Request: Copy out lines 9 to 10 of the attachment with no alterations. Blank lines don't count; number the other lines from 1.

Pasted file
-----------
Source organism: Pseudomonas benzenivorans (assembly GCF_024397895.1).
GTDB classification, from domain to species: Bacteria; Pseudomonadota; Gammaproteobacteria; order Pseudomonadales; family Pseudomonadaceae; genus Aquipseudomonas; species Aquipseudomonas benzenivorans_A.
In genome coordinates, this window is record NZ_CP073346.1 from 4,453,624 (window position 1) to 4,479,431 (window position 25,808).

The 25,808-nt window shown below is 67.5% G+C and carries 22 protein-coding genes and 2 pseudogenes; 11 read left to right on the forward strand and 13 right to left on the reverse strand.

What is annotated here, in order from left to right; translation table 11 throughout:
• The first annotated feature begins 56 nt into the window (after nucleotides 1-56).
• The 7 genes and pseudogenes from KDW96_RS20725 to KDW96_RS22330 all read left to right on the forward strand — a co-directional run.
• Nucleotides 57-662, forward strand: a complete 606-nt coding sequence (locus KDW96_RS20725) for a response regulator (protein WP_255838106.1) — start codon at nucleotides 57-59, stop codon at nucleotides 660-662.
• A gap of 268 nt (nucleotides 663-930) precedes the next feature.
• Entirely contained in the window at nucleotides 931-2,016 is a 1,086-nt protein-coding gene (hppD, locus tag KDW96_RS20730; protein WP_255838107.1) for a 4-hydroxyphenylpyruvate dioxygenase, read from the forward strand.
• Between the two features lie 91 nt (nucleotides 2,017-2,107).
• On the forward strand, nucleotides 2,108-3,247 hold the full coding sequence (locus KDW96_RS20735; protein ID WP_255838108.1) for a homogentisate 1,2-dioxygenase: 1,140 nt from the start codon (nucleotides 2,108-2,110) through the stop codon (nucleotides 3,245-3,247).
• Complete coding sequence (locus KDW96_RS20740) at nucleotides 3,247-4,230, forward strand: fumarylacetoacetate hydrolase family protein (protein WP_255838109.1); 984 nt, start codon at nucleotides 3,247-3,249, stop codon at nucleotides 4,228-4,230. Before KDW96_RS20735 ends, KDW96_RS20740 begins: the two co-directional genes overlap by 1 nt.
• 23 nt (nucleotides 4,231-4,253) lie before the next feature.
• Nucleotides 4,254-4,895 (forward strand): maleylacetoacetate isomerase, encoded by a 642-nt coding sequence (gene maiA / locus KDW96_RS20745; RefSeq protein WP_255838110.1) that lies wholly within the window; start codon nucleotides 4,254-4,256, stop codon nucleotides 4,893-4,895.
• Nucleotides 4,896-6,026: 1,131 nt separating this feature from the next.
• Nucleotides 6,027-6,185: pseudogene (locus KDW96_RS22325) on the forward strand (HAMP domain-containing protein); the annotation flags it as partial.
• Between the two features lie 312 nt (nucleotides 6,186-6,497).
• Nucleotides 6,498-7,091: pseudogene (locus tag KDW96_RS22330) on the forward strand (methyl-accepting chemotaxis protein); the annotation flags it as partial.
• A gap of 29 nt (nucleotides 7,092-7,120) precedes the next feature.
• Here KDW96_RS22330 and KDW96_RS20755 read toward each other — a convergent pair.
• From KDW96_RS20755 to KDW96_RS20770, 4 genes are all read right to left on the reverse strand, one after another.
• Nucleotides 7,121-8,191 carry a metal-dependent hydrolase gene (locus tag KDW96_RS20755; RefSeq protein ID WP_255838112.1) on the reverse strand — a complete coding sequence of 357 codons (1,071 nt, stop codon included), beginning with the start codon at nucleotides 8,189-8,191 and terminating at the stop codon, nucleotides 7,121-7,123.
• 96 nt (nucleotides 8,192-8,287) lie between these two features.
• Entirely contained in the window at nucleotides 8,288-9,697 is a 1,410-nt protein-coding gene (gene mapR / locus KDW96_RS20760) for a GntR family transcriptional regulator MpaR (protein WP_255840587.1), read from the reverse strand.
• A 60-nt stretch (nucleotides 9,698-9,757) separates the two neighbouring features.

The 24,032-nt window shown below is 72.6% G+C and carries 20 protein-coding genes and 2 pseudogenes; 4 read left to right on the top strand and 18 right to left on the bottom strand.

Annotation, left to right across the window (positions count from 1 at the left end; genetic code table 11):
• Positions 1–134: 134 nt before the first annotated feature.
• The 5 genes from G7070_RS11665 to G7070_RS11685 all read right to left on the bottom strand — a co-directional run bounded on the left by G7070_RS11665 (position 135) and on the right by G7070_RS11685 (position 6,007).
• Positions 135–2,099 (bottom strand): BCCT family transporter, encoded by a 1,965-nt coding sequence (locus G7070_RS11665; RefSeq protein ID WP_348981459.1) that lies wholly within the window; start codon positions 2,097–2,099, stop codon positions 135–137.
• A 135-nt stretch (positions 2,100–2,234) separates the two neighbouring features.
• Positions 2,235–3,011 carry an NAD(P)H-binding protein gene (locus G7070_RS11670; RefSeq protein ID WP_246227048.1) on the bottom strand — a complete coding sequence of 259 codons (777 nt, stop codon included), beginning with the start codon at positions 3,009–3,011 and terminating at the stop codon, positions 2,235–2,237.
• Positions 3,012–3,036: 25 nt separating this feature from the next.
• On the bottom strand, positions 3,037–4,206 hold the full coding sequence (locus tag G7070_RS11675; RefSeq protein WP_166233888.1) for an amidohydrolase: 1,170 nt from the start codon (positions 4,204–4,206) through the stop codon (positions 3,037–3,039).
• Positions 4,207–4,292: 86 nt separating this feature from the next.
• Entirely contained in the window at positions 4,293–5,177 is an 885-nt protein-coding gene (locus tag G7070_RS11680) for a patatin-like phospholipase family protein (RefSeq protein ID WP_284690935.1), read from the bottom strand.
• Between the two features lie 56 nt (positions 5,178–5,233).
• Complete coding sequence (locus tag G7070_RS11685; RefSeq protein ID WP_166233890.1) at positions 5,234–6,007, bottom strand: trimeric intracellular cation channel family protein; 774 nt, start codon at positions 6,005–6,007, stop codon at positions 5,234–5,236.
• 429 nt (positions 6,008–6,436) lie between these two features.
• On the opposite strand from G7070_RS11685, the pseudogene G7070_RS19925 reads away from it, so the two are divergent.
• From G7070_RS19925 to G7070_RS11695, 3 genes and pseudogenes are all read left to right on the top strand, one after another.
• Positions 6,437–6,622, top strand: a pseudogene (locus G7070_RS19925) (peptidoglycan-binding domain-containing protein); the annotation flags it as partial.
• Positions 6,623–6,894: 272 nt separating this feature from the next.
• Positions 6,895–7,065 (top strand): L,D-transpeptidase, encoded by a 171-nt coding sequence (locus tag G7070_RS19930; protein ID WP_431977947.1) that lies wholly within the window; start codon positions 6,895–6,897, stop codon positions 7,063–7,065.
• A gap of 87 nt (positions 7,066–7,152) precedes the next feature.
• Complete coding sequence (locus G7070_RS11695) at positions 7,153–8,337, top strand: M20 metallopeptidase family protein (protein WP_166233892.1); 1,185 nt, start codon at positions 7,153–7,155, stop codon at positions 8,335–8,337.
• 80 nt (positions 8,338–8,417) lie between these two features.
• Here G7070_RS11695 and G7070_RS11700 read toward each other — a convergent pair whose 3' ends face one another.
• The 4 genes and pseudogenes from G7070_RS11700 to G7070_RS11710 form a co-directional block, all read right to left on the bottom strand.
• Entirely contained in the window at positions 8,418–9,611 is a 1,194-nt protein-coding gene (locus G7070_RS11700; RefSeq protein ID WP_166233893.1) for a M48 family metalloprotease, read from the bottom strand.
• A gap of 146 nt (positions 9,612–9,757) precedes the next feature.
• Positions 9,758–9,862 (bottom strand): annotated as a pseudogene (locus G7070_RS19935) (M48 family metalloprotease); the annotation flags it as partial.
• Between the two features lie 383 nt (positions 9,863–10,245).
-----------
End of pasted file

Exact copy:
• A gap of 268 nt (nucleotides 663-930) precedes the next feature.
• Entirely contained in the window at nucleotides 931-2,016 is a 1,086-nt protein-coding gene (hppD, locus tag KDW96_RS20730; protein WP_255838107.1) for a 4-hydroxyphenylpyruvate dioxygenase, read from the forward strand.